The development of fatty acid metabolism was studied in isolated hepatocytes from newborn rats. Ketone-body production from oleate is increased 6-fold between 0 and 16 h after birth. This increase is related to an enhanced beta-oxidation rather than to a channeling of acetyl-CoA from the tricarboxylic acid cycle to ketone-body synthesis. The increase in oleate oxidation is not related to a decreased esterification rate, as the latter is already low at birth and does not decrease further. At birth, lipogenic rate is 2-3-fold lower than in fed adult rats and it decreases to undetectable values in 16 h-old rats. A 90% inhibition of lipogenesis in hepatocytes of newborn rats (0 h) by glucagon and 5-(tetradecyloxy)-2-furoic acid does not lead to an increased oxidation of non-esterified fatty acids. This suggests that the inverse relationship between lipogenesis and ketogenesis in the starved newborn rat is not responsible for the switch-on of fatty acid oxidation at birth. Moreover, ketogenesis from octanoate, a medium-chain fatty acid the oxidation of which is independent of carnitine acyltransferase, follows the same developmental pattern at birth as that from oleate.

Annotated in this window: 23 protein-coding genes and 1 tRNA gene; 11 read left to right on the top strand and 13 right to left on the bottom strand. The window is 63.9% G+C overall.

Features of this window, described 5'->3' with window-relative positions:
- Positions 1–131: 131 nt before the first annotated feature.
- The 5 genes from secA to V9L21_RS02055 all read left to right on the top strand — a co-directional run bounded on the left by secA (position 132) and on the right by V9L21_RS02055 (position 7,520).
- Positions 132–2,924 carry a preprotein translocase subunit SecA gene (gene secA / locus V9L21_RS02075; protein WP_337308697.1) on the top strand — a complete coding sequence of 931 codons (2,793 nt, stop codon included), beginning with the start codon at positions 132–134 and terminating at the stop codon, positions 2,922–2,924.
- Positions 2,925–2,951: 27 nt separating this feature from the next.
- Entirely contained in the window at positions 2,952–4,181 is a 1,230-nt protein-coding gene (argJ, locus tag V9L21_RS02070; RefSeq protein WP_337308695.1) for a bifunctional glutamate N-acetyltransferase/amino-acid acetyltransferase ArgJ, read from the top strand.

In hepatocytes from 1-day-old rats, active gluconeogenesis occurs in parallel with active ketogenesis, although the carbon atoms of non-esterified fatty acids do not participate in glucose synthesis. Once a significant ketogenesis is established, a further increase does not enhance gluconeogenesis. Indeed, octanoate is more ketogenic than oleate, but stimulates gluconeogenesis to a similar extent.